If you do it correctly, pulling out is a pretty effective way of preventing pregnancy. But it can be hard to do it the right way every time. Pulling out also doesn’t protect against STDs, so using a condom is a good idea – both to help prevent STDs, and to add extra pregnancy prevention.
How effective is the pull out method?
The better you are about using the pull out method correctly — keeping any ejaculation (cum) away from the vulva and vagina every single time you have sex — the better it will work to prevent pregnancy. For every 100 people who use the pull out method perfectly, 4 will get pregnant.
But pulling out can be difficult to do perfectly. So in real life, about 22 out of 100 people who use withdrawal get pregnant every year — that’s about 1 in 5.
The reality is withdrawal isn’t as effective as other types of birth control, but it’s definitely better than not using anything at all. And pulling out can be easily combined with other methods to give you extra pregnancy preventing power. Using withdrawal AND condoms together, for example, gives you pretty excellent protection against pregnancy.
If you use withdrawal for birth control, it’s a good idea to keep emergency contraception (aka the morning-after pill) around, just in case semen (cum) gets in or near your vagina. Emergency contraception can prevent pregnancy for up to 5 days after unprotected sex.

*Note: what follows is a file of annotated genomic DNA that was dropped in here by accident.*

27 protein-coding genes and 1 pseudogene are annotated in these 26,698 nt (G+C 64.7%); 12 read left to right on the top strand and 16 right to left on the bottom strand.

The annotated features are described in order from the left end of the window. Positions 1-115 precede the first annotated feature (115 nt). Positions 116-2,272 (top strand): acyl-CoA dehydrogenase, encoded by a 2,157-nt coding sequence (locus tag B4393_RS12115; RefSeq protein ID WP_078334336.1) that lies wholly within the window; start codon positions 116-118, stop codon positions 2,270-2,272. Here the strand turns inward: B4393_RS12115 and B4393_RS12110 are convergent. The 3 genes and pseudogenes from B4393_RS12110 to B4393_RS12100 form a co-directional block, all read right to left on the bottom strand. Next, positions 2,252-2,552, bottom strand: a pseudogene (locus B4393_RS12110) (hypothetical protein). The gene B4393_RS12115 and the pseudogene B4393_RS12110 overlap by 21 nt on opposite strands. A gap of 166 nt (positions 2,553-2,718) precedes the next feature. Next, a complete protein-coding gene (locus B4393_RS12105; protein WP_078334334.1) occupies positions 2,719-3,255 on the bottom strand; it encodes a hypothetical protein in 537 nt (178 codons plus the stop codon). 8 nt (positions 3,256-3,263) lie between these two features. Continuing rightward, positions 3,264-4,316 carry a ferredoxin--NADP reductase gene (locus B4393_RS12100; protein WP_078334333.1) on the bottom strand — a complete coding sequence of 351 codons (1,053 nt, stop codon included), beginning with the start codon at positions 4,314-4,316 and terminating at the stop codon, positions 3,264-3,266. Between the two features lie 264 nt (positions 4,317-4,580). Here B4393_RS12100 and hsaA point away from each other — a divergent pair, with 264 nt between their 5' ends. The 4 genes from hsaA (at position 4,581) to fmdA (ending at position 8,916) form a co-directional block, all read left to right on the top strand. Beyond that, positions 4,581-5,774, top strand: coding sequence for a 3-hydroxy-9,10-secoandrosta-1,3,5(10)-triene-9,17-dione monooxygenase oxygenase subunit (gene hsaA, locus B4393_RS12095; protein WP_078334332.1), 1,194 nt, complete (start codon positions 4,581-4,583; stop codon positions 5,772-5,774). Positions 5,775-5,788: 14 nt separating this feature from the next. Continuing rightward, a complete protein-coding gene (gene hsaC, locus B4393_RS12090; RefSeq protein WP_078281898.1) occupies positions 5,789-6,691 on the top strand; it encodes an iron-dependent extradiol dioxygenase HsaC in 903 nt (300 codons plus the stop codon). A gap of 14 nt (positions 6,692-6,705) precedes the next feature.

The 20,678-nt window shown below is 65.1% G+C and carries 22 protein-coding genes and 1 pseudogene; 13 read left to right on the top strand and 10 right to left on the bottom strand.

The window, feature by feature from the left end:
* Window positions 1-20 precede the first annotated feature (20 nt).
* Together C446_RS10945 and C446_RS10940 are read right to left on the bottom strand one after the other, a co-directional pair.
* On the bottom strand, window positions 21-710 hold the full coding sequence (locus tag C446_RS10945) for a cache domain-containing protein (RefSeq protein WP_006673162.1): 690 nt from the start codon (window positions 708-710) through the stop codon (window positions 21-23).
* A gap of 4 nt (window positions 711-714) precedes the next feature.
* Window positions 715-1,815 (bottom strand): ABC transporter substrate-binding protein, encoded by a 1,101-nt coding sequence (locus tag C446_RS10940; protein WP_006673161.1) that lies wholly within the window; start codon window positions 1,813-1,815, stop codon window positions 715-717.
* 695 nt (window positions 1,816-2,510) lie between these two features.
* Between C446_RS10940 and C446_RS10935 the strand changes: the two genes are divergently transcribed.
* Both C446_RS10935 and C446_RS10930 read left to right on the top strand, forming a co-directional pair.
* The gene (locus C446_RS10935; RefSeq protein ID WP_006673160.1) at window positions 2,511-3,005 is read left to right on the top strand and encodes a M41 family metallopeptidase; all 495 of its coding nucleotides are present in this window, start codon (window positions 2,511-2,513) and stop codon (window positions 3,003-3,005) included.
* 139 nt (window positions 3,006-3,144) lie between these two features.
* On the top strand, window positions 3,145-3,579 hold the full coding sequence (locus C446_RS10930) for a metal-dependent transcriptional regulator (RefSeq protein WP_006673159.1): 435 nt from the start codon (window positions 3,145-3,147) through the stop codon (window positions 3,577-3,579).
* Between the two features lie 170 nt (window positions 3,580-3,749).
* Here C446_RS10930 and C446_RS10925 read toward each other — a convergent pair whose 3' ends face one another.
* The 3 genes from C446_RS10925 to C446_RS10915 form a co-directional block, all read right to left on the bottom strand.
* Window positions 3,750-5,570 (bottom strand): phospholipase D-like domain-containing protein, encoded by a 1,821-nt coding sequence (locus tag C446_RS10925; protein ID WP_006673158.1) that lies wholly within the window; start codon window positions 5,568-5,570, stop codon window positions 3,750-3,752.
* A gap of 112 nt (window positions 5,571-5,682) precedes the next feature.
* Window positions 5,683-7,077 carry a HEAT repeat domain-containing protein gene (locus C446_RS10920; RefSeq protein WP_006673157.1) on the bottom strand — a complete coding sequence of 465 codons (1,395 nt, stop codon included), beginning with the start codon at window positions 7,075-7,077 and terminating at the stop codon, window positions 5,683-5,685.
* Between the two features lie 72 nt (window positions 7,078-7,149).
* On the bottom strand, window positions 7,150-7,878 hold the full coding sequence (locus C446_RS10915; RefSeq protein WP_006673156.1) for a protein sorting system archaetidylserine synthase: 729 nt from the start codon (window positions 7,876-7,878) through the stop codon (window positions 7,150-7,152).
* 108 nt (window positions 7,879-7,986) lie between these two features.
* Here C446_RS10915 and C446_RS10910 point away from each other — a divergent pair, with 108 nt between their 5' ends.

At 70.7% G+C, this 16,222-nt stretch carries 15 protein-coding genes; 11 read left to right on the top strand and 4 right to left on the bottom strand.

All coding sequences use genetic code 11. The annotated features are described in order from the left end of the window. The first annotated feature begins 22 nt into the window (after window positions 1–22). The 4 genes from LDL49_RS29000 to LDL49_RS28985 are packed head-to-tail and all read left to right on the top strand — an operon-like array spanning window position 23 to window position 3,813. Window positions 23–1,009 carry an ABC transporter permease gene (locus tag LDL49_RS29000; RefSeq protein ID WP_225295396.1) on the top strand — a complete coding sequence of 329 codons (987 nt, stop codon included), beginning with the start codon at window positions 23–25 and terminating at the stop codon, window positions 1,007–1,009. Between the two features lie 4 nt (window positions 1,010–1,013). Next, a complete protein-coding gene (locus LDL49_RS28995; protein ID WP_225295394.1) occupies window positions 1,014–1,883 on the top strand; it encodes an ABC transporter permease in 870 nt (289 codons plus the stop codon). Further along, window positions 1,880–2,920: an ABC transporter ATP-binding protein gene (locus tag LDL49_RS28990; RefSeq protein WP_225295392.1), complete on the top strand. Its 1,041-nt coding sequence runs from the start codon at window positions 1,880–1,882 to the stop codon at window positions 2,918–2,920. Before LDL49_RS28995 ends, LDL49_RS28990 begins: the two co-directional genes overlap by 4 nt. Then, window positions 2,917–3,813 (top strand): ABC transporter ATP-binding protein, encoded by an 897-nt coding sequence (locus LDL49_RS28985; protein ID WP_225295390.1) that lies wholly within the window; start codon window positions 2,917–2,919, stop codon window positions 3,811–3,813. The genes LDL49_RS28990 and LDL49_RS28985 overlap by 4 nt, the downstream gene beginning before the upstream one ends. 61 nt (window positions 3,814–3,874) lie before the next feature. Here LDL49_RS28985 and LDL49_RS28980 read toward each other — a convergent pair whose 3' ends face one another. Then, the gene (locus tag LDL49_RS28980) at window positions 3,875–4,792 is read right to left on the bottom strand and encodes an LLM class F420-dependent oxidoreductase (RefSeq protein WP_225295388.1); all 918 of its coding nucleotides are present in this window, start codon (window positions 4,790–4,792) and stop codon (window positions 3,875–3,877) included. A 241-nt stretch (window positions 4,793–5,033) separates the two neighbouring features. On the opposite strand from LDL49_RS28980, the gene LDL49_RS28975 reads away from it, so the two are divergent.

Want to use a more effective form of birth control? Check out the IUD and the implant. They’re the most effective kinds of birth control.
More questions from patients:
There’s no way to know your exact chances of pregnancy in a particular situation. What we do know is that withdrawal works about 78% of the time overall. But the odds of pregnancy are always higher during the 5 days leading up to, and during, ovulation — these are called fertile days.
If no semen gets on your vulva or in your vagina , pregnancy can’t happen — whether or not you’re ovulating. But it’s sometimes hard for people to know if they pulled out completely before any semen (cum) came out. And some people may also have a tiny bit of sperm in their pre-cum . If sperm gets in your vagina during your fertile days, pregnancy is more likely to happen.
It’s also hard to know for sure exactly when you ovulate, even if you’re tracking your cycle. Many people’s cycles change from month to month. And lots of things (like stress or illness) can mess with your cycle and change the timing of ovulation.
The bottom line is, there are lots of different factors that can affect your chances of getting pregnant. If you’re really worried about preventing pregnancy, you might want to look into methods of birth control that are more effective than pulling out (like IUDs, the implant, the shot, or the pill). You can also use condoms along with pulling out — that way you’ll still be protected from pregnancy even if your partner doesn’t pull out in time (and you’ll be protected from STDs, too).